Blog ‘Who cares if Miami is six metres underwater in 100 years?’ A senior banker’s comments show we can’t rely on banks to respond to the climate crisis By Lukasz Krebel 15 June 2022 Stuart Kirk, Global Head of Responsible Investment at HSBC Asset Management, last month asked investors: “Who cares if Miami is six metres underwater in 100 years?” His widely-reported comments demonstrate the grave risks of relying on the financial sector to voluntarily report and take action on the climate crisis. Evidence continues to mount that the currently
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‘Who cares if Miami is six metres underwater in 100 years?’
A senior banker’s comments show we can’t rely on banks to respond to the climate crisis
15 June 2022
Stuart Kirk, Global Head of Responsible Investment at HSBC Asset Management, last month asked investors: “Who cares if Miami is six metres underwater in 100 years?” His widely-reported comments demonstrate the grave risks of relying on the financial sector to voluntarily report and take action on the climate crisis.
Evidence continues to mount that the currently prevailing market-led approach to greening finance suffers from deep systemic issues. In late May, German police raided the offices of asset manager DWS and its owner Deutsche Bank on suspicions of greenwashing, following a whistleblower’s tip that DWS claimed its investments were more sustainable than they were. Meanwhile, the CEO of giant asset manager Blackrock, Larry Fink, pushed back against the idea that private investors should ensure the companies they invest in act to combat the climate crisis. Fink further argued against considering indirect emissions that occur in a company’s value chain, such as those generated by company investments, which tend to be by far the largest part of company emissions.
These developments fit the growing trend to question the validity of claims that the private financial sector is incorporating environmental, social and governance factors (ESG) in its investment decisions. Besides recent controversies, hard numbers on financial flows going towards fossil fuels tell an even more unambiguous story. The recent Banking on Climate Chaos 2022 report documents that the world’s 60 largest banks provided US$4.6tn in fossil fuel financing in the six years since the Paris agreement, including US$185.5bn for the 100 companies doing the most to expand the fossil fuel sector in 2021 alone.
UK-based HSBC offers a case in point. While the Group CEO, Noel Quinn, claimed that he “did not agree at all” with Kirk’s remarks about Miami, the bank’s activities suggest otherwise. HSBC remains the 13th largest funder of fossil fuels globally, Europe’s top funder of the expansion of the oil and gas sector, and only last year it lobbied the Net-Zero Banking Alliance to delay and dilute its climate rules.
HSBC remains the 13th largest funder of fossil fuels globally.
Continued huge levels of fossil fuel financing indicate that investors currently don’t believe that the values of their fossil fuel investments will be threatened by governments following through with their climate commitments (known as stranded assets). On the contrary, in April, investment strategist Lynn Alden’s stock pick of the week was new oil and gas pipelines, reflecting the belief that high fossil energy prices, weak climate action by regulators and recent disturbing dash for gas by governments will make these lucrative investments. While this remains the case, expecting the financial sector to voluntarily and rapidly shift away from dirty investments when given more information about climate-related risks is a dangerous fantasy.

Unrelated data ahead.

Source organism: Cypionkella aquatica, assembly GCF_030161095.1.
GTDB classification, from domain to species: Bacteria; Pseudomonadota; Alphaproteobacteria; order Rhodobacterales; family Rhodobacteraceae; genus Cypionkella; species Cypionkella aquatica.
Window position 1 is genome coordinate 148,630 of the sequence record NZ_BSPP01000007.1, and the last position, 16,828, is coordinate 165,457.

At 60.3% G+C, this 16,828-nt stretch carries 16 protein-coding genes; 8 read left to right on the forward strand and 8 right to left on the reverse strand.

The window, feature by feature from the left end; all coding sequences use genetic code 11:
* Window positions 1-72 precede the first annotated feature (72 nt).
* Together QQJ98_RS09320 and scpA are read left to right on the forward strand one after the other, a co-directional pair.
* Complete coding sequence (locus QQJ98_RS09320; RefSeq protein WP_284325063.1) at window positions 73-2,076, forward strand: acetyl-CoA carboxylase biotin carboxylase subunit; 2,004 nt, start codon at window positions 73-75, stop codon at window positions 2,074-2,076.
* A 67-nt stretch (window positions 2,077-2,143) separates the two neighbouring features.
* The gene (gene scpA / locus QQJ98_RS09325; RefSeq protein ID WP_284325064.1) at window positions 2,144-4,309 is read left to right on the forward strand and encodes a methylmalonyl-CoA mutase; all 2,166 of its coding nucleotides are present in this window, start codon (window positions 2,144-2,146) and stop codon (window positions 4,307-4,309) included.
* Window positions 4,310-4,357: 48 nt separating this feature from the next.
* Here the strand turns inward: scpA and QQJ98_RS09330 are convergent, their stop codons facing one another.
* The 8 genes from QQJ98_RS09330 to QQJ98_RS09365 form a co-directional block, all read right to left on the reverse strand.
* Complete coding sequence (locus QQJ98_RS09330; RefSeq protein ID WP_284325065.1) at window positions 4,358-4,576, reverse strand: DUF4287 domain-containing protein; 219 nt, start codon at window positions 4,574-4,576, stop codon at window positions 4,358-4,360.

Unfortunately, current predominant approaches to greening finance, exemplified in the recommendations by the Task Force on Climate-Related Financial Disclosures (TCFD), rely on that very assumption. The TCFD was created in 2017, and both HSBC and Deutsche Bank are among a growing number of financial firms publishing TCFD-aligned disclosures on climate-related financial risks – while at the same time continuing to finance fossil fuels or engage in suspected greenwashing of their products. In the UK, the government’s approach, centred on implementing the Sustainability Disclosure Requirements (SDRs), follows the same paradigm. And the Bank of England, despite it’s early leadership in putting climate on the central bank agenda, so far remains reluctant to go beyond data gathering and stress testing, seeing its role primarily as understanding the risks linked to the transition and seeking to protect the financial sector from climate change – rather than protecting climate from finance.
To avoid a planetary disaster, we need to rapidly reduce emissions, and quickly shift financial flows away from dirty fossil fuels and towards renewables, home retrofits, energy efficiency and related investments supporting the transition. Market-led approaches, such as disclosures or questionable net zero goals, such as those under the Glasgow Financial Alliance for Net Zero (GFANZ) umbrella, won’t deliver this – certainly not at the pace or scale required.
The evidence of banks’ actual lending practices suggests that HSBC’s Kirk is far from alone in seeing climate as the “work these people made me do”, – another box-ticking exercise. Instead of relying on markets self-adjusting, we need mandatory alignment of the financial sector with the Paris Agreement. The Bank of England and the government must coordinate to implement proactive credit guidance policies, actively intervening in the markets to shift financial flows away from harmful activities, through measures like higher capital requirements on dirty lending, and by incentivising lending towards desirable activities.
ECB president Christine Lagarde said last week that central banks need to “have an open mind” about bolder policies such as targeted green funding programs – since “‘if we don’t try, then, we have no chance of succeeding”.